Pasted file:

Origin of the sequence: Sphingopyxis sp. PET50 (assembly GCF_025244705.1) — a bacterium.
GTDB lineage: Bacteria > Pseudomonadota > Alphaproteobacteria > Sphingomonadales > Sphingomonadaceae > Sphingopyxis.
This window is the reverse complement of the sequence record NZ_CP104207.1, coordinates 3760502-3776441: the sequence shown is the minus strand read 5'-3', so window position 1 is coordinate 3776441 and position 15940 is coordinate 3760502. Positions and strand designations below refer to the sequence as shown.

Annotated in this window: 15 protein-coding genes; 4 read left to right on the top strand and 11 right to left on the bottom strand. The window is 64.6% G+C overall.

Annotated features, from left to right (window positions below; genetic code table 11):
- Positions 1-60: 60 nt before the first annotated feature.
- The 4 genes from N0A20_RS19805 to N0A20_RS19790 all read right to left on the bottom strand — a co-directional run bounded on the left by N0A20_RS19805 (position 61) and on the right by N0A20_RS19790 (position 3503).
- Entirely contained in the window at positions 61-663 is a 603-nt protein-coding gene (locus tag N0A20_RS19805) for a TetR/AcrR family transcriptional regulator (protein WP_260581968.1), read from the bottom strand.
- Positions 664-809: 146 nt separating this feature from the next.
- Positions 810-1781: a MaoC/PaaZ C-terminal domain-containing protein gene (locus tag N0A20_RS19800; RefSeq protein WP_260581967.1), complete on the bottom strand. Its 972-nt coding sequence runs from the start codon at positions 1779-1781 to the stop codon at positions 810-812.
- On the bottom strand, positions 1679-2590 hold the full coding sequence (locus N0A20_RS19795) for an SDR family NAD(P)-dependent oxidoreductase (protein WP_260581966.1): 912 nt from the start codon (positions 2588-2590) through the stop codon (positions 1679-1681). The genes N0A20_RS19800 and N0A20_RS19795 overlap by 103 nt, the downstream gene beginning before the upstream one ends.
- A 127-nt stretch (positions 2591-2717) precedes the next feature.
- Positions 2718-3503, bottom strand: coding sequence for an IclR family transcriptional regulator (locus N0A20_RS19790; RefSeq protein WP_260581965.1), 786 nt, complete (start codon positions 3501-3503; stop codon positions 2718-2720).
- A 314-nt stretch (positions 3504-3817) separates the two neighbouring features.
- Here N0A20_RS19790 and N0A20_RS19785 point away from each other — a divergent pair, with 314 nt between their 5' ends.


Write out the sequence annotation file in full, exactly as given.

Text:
Origin of the sequence: Sphingopyxis sp. PET50 (assembly GCF_025244705.1) — a bacterium.
GTDB lineage: Bacteria > Pseudomonadota > Alphaproteobacteria > Sphingomonadales > Sphingomonadaceae > Sphingopyxis.
This window is the reverse complement of the sequence record NZ_CP104207.1, coordinates 3760502-3776441: the sequence shown is the minus strand read 5'-3', so window position 1 is coordinate 3776441 and position 15940 is coordinate 3760502. Positions and strand designations below refer to the sequence as shown.

Annotated in this window: 15 protein-coding genes; 4 read left to right on the top strand and 11 right to left on the bottom strand. The window is 64.6% G+C overall.

Annotated features, from left to right (window positions below; genetic code table 11):
- Positions 1-60: 60 nt before the first annotated feature.
- The 4 genes from N0A20_RS19805 to N0A20_RS19790 all read right to left on the bottom strand — a co-directional run bounded on the left by N0A20_RS19805 (position 61) and on the right by N0A20_RS19790 (position 3503).
- Entirely contained in the window at positions 61-663 is a 603-nt protein-coding gene (locus tag N0A20_RS19805) for a TetR/AcrR family transcriptional regulator (protein WP_260581968.1), read from the bottom strand.
- Positions 664-809: 146 nt separating this feature from the next.
- Positions 810-1781: a MaoC/PaaZ C-terminal domain-containing protein gene (locus tag N0A20_RS19800; RefSeq protein WP_260581967.1), complete on the bottom strand. Its 972-nt coding sequence runs from the start codon at positions 1779-1781 to the stop codon at positions 810-812.
- On the bottom strand, positions 1679-2590 hold the full coding sequence (locus N0A20_RS19795) for an SDR family NAD(P)-dependent oxidoreductase (protein WP_260581966.1): 912 nt from the start codon (positions 2588-2590) through the stop codon (positions 1679-1681). The genes N0A20_RS19800 and N0A20_RS19795 overlap by 103 nt, the downstream gene beginning before the upstream one ends.
- A 127-nt stretch (positions 2591-2717) precedes the next feature.
- Positions 2718-3503, bottom strand: coding sequence for an IclR family transcriptional regulator (locus N0A20_RS19790; RefSeq protein WP_260581965.1), 786 nt, complete (start codon positions 3501-3503; stop codon positions 2718-2720).
- A 314-nt stretch (positions 3504-3817) separates the two neighbouring features.
- Here N0A20_RS19790 and N0A20_RS19785 point away from each other — a divergent pair, with 314 nt between their 5' ends.